The film Rudolf the Black Cat, which is directed by Kunihiko Yuyama and Motonori Sakakibara, caught my eye because I don’t often see CG animated features out of Japan, where 2D (with CG usage to augment it) is still king. We’ve been seeing a few more CG films out of China lately, so I am excited to start seeing some out of Japan and just other countries in general. Hopefully then can all bring new styles and techniques to the table! Yuyama has a long list of director credits (and other roles leading to that), but his work is mostly in the Pokemon franchise’s feature films. Sakakibara’s credits are pretty small, with the only really notable work being the director of the early CG film Final Fantasy: The Spirits Within. This film, along with Your Name are both films nominated for the Japan Academy Prize for Animation of the Year (basically the Japanese Academy Awards/Oscars). Unfortunately, I cannot find neither an English dub nor subbed trailer, but you can get the gist of the story with just the visuals:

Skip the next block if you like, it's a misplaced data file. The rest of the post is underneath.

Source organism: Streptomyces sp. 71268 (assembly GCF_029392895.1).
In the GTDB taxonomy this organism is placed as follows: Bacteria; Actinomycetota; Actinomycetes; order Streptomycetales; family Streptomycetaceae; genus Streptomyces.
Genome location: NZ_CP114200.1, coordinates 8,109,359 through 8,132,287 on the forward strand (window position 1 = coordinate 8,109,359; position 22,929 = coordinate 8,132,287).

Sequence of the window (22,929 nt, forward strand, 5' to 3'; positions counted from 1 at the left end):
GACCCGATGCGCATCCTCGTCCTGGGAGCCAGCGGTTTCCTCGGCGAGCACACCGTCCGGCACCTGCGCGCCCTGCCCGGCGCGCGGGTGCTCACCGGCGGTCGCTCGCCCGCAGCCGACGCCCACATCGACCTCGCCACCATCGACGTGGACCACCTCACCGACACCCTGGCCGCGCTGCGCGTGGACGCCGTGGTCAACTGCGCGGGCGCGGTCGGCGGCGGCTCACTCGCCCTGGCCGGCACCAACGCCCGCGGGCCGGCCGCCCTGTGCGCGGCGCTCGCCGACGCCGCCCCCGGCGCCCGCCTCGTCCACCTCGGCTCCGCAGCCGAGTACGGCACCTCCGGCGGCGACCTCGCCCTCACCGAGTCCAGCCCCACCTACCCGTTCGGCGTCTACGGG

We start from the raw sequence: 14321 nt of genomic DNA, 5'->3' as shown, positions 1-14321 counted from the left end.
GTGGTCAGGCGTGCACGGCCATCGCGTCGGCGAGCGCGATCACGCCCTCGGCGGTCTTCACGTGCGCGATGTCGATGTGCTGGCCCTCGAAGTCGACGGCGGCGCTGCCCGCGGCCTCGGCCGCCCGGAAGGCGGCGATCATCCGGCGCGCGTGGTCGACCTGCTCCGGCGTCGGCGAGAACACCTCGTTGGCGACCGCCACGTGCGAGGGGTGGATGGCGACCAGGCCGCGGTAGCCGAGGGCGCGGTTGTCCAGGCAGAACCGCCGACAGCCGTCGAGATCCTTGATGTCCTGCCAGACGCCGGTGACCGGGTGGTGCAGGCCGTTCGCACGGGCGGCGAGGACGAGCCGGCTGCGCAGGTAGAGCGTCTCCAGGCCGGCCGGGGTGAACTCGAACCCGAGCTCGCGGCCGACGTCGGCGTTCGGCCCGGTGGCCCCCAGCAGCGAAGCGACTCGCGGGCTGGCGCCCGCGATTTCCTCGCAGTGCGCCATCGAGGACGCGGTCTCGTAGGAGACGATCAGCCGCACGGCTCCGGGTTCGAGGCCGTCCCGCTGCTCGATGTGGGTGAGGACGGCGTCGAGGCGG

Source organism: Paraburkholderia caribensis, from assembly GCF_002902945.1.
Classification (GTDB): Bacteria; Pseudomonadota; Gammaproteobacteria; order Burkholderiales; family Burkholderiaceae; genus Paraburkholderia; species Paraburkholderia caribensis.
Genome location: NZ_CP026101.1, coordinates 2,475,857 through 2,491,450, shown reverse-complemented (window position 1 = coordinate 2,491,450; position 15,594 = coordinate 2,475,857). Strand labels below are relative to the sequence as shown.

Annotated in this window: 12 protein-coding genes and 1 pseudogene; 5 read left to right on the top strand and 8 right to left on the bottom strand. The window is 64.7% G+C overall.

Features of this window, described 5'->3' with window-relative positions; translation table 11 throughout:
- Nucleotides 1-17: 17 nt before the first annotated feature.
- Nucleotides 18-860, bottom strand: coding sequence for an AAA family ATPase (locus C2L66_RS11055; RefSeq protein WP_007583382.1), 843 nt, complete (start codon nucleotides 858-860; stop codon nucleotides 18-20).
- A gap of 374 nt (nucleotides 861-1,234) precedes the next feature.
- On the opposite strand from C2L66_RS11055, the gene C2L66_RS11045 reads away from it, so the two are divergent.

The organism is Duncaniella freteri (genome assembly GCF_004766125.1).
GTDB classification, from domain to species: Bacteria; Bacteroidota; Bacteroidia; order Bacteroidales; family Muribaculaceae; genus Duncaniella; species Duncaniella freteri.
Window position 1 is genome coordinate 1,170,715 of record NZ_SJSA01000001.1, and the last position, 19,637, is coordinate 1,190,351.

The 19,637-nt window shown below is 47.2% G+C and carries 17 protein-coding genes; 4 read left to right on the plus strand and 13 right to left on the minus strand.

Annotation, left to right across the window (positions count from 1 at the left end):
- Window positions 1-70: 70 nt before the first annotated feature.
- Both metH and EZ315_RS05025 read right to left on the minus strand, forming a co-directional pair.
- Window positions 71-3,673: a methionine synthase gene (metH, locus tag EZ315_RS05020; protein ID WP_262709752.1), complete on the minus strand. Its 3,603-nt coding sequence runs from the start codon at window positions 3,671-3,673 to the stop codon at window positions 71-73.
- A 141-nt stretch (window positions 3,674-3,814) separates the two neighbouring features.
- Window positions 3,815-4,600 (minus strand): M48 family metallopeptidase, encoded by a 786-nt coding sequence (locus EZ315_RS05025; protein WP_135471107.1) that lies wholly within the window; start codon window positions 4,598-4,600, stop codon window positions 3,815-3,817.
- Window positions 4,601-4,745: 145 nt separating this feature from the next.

Another feature animated film is Window Horses, a film I’ve never heard of, but is a 2D animated film made in Canada, by a director named Ann Marie Fleming. Upon further research, it is based off a graphic novel by the director herself, about her experience as a half Chinese, half Iranian girl living in Canada, and her discovery of her Iranian culture when attending a poetry festival there. The trailer has so many different looks to it, from the character design (particularly how different the main girl’s design is from everyone else), the backgrounds, and some of the more whimsical moments. I am immediately getting Persepolis vibes, which was another graphic novel about a girl in a new place that was turned into a wonderful and stylized film. I could see this being a very underestimated but surprising dark horse at the festival. It was crowd-funded via Ingigogo and seemed to have much support from the Canadian indie animation scene, as well as Asian-American actress Sandra Oh (who voices the main character, Rosie), best known from her role on Grey’s Anatomy.